A number of mouse models for STGD3 using either gene addition or gene substitution methods have been engineered to test if a dominant negative effect might underlie the STGD3 disease phenotype. Three different transgenic animal lines (transgenic line 1, 2, and 3 [TG1, TG2, and TG3]) were generated by integration of copies of the human ELOVL4 5-bp deletion mutant transgene driven by a photoreceptor-specific promoter, IRBP, into the mouse genome (Karan et al., 2005a). The three different transgenic lines vary with respect to the expression level of the human ELOVL4 transgene. Mice from all three transgenic lines developed a progressive retinal degeneration. The severity of degeneration of photoreceptors was proportional to the expression levels of the mutant ELOVL4 transgene. In addition, lipofuscin accumulation was observed. In this model, addition of the human defective ELOVL4 gene into a mouse genetic background resulted in retinal degeneration.

3.3. Retinal phenotype in heterozygous ELOVL4 5-bp deletion knock-in mouse models

In two independently generated knock-in mouse models, the 5-bp deletion that defines a human STGD3 mutation was introduced into a single copy of the mouse Elovl4 homolog by homologous recombination (Vasireddy et al., 2006; McMahon et al., 2007b). In the model reported by McMahon et al. (2007b) the 5-bp deletion and two additional point mutations downstream of the 5-bp deletion were introduced into a copy of the mouse homolog of ELOVL4 so that the sequence in this region was identical to the DNA sequence of the human STGD3 allele. This model will be referred as the KI+2 mouse line here (Table 2). The mouse model with the introduction of just the 5-bp deletion will be referred to as the KI mutant (Vasireddy et al., 2006).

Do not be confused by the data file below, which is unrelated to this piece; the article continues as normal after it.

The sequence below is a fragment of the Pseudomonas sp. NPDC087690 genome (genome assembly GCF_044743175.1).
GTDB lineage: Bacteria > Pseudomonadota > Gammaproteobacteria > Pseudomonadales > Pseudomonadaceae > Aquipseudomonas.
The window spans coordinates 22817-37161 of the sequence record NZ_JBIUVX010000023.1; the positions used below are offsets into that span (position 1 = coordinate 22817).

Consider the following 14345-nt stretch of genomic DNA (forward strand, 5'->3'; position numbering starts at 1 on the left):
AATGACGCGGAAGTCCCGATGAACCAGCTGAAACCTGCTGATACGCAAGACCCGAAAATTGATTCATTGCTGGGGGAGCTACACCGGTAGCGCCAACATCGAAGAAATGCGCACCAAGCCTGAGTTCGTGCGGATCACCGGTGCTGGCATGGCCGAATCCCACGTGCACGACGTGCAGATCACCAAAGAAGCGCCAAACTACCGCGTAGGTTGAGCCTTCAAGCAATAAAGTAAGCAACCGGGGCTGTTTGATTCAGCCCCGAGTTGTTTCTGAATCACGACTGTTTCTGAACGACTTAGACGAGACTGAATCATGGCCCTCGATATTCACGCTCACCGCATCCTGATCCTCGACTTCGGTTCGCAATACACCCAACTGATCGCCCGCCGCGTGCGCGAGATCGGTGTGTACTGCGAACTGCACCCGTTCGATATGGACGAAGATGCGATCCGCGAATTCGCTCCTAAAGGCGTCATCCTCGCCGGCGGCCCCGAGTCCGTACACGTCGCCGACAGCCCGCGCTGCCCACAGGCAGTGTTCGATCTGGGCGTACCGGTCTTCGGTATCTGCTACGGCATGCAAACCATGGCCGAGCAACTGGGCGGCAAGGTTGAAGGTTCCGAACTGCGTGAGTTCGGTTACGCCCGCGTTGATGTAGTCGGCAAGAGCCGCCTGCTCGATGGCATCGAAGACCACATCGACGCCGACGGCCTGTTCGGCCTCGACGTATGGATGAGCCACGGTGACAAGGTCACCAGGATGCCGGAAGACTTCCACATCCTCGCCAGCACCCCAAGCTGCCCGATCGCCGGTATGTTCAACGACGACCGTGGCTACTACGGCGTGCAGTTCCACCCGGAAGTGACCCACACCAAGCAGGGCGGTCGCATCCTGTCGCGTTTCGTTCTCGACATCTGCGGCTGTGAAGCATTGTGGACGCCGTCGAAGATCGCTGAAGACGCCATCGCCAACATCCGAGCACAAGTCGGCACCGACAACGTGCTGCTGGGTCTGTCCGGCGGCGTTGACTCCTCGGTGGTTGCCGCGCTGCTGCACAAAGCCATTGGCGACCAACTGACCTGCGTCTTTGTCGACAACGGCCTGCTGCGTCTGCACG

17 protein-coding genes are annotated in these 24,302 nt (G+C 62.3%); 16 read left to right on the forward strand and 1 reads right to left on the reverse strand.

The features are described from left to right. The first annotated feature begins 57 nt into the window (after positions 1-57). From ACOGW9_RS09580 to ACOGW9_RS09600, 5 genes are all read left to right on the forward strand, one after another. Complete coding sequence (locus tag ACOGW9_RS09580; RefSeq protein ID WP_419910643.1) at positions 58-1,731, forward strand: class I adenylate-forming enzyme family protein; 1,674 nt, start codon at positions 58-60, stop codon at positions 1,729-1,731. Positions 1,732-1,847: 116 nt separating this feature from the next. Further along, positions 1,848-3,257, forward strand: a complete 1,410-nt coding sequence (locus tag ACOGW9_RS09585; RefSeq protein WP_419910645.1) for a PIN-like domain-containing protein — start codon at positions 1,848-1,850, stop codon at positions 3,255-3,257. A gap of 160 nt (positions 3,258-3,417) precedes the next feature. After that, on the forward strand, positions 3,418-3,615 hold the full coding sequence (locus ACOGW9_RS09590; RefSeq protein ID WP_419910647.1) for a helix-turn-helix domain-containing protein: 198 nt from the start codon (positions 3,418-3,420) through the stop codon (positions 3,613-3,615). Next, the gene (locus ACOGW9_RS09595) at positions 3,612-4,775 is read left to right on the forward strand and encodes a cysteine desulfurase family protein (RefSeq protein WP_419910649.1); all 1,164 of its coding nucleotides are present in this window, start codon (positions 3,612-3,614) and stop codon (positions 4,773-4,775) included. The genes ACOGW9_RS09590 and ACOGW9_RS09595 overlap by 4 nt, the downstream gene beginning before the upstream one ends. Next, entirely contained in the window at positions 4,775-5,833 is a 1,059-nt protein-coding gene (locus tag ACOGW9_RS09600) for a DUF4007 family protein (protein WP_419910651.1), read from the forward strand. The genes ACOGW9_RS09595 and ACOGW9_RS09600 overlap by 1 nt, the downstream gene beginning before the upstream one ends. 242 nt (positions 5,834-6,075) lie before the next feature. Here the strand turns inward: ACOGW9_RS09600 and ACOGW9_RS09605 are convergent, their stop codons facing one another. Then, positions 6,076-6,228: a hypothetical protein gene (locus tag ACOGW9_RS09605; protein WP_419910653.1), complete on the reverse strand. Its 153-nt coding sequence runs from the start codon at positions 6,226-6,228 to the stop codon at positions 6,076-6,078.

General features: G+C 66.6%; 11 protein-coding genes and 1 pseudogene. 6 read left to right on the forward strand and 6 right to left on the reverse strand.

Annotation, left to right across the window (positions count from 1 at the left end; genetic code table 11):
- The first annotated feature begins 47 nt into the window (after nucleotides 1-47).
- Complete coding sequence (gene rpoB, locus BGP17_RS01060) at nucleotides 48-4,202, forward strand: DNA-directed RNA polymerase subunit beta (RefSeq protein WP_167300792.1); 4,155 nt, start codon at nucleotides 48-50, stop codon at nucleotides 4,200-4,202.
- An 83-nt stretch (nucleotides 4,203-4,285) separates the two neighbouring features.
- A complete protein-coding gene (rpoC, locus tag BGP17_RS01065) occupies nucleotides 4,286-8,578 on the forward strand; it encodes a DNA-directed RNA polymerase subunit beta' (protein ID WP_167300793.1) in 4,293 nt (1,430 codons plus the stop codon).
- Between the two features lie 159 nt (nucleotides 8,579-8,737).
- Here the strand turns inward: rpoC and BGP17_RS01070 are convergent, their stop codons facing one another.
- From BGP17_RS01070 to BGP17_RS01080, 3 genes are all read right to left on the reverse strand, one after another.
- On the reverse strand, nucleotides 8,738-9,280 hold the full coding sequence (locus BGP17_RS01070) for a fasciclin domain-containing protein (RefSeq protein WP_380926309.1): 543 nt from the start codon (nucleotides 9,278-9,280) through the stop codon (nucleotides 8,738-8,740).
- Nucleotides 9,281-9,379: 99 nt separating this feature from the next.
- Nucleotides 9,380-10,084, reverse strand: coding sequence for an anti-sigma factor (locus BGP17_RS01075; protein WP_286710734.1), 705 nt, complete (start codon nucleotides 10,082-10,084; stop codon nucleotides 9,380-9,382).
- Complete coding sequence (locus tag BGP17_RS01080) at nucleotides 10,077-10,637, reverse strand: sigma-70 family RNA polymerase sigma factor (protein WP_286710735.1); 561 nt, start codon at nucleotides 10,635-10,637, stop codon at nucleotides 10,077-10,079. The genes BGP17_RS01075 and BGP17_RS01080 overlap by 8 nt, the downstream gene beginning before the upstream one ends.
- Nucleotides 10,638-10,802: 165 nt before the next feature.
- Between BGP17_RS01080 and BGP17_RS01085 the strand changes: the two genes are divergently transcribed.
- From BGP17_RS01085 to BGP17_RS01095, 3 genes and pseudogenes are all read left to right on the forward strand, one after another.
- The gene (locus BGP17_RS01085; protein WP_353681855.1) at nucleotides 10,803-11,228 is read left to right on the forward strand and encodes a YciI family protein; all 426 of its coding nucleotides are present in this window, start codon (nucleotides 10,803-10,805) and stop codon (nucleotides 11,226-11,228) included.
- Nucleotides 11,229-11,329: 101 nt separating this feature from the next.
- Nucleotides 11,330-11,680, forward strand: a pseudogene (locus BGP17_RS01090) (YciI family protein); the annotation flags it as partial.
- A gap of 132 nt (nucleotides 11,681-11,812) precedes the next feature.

The heterozygous KI mouse developed progressive cone photoreceptor degeneration and significant morphological changes between ages 2 and 18 months. Accumulation of lipofuscin in RPE was detected as early as 2 months of age, and subretinal deposits were observed at later ages. The ERGs of 8-month-old heterozygous STGD3 (+/−) mice were slightly higher than the ERG response of age-matched control mice, whereas the ERGs of these animals at 15 and 24 months were similar to Wt littermate controls. In contrast, 8-month-old heterozygous KI+2 animals did not demonstrate significant photoreceptor cell degeneration at the ages examined in the study, but did show accumulation of lipofuscin and reduced visual function. ERG response of 8-month-old heterozygous KI+2 mice showed a reduced light adapted response. In both models (KI and KI+2), features of human STGD3 were reproduced, although total correlation to the human STGD3 phenotype was not realized. A direct comparison of the KI mouse with the KI+2 mouse is somewhat controversial because the same retinal phenotype was not obtained even though essentially the same 5-bp deletion STGD3-causing mutation was introduced into each model system. Accumulation of lipofuscin and altered ERG amplitudes observed in KI+2 animals were similar to the retinal changes observed in ELOVL4 transgenic animals. The phenotype of the KI mouse best resembles the clinical features reported in STGD3 patients (Table 3). The STGD3 KI mice showed a mild phenotype, with progressive loss of cones, normal ERG, accumulation of subretinal debris, and late onset retinal degeneration. Phenotypic variation was, however, evident between individual KI mice. Taking the data in whole, we can conclude that the introduction of the known 5-bp STGD3 disease allele results in a dominant negative effect of the mutated allele on the retinal phenotype in Elovl4 mouse models. Besides these two 5-bp deletion knock-in mouse models, there is a third model generated by the introduction of Y270X deletion mutation. The retinal phenotype of the Y270X model, however, has not been reported.

Table 3
Retinal degeneration phenotype of different ELOVL4 animal models in comparison to human STGD3 patients

3.4. Phenotype of homozygous Elovl4 mutant mice